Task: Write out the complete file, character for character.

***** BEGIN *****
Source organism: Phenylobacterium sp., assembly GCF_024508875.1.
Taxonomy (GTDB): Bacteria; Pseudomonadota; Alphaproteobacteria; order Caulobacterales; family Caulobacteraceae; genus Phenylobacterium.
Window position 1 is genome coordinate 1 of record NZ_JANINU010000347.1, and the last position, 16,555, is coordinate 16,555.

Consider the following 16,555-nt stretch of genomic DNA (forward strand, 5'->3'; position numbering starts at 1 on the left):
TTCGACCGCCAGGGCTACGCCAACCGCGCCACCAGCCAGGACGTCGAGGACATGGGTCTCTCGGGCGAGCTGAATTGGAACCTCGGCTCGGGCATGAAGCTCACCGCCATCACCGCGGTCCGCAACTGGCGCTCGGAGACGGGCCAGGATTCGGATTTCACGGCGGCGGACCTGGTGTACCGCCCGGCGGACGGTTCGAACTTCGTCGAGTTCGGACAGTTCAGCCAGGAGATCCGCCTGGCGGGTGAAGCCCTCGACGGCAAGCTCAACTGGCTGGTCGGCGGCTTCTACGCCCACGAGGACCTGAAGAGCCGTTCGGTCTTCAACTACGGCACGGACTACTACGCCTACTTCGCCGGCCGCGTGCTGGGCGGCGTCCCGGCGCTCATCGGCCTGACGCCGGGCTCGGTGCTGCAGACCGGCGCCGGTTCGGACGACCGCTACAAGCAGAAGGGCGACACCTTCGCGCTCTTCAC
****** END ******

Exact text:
Source organism: Phenylobacterium sp., assembly GCF_024508875.1.
Taxonomy (GTDB): Bacteria; Pseudomonadota; Alphaproteobacteria; order Caulobacterales; family Caulobacteraceae; genus Phenylobacterium.
Window position 1 is genome coordinate 1 of record NZ_JANINU010000347.1, and the last position, 16,555, is coordinate 16,555.

Consider the following 16,555-nt stretch of genomic DNA (forward strand, 5'->3'; position numbering starts at 1 on the left):
TTCGACCGCCAGGGCTACGCCAACCGCGCCACCAGCCAGGACGTCGAGGACATGGGTCTCTCGGGCGAGCTGAATTGGAACCTCGGCTCGGGCATGAAGCTCACCGCCATCACCGCGGTCCGCAACTGGCGCTCGGAGACGGGCCAGGATTCGGATTTCACGGCGGCGGACCTGGTGTACCGCCCGGCGGACGGTTCGAACTTCGTCGAGTTCGGACAGTTCAGCCAGGAGATCCGCCTGGCGGGTGAAGCCCTCGACGGCAAGCTCAACTGGCTGGTCGGCGGCTTCTACGCCCACGAGGACCTGAAGAGCCGTTCGGTCTTCAACTACGGCACGGACTACTACGCCTACTTCGCCGGCCGCGTGCTGGGCGGCGTCCCGGCGCTCATCGGCCTGACGCCGGGCTCGGTGCTGCAGACCGGCGCCGGTTCGGACGACCGCTACAAGCAGAAGGGCGACACCTTCGCGCTCTTCAC